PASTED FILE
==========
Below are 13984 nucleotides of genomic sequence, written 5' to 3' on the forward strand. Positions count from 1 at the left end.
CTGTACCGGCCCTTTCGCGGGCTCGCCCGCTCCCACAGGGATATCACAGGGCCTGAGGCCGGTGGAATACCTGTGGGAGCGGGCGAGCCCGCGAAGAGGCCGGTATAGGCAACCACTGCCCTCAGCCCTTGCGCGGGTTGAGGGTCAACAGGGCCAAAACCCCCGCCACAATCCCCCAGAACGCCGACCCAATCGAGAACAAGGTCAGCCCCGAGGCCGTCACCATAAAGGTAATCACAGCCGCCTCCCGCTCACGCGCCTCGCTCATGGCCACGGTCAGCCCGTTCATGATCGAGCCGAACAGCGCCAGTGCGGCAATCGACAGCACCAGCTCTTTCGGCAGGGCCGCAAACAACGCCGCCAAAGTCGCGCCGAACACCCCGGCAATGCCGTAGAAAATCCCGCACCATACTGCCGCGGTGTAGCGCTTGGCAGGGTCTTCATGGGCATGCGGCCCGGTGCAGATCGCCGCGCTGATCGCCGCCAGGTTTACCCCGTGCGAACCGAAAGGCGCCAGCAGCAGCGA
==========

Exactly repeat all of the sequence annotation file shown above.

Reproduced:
Below are 13984 nucleotides of genomic sequence, written 5' to 3' on the forward strand. Positions count from 1 at the left end.
CTGTACCGGCCCTTTCGCGGGCTCGCCCGCTCCCACAGGGATATCACAGGGCCTGAGGCCGGTGGAATACCTGTGGGAGCGGGCGAGCCCGCGAAGAGGCCGGTATAGGCAACCACTGCCCTCAGCCCTTGCGCGGGTTGAGGGTCAACAGGGCCAAAACCCCCGCCACAATCCCCCAGAACGCCGACCCAATCGAGAACAAGGTCAGCCCCGAGGCCGTCACCATAAAGGTAATCACAGCCGCCTCCCGCTCACGCGCCTCGCTCATGGCCACGGTCAGCCCGTTCATGATCGAGCCGAACAGCGCCAGTGCGGCAATCGACAGCACCAGCTCTTTCGGCAGGGCCGCAAACAACGCCGCCAAAGTCGCGCCGAACACCCCGGCAATGCCGTAGAAAATCCCGCACCATACTGCCGCGGTGTAGCGCTTGGCAGGGTCTTCATGGGCATGCGGCCCGGTGCAGATCGCCGCGCTGATCGCCGCCAGGTTTACCCCGTGCGAACCGAAAGGCGCCAGCAGCAGCGA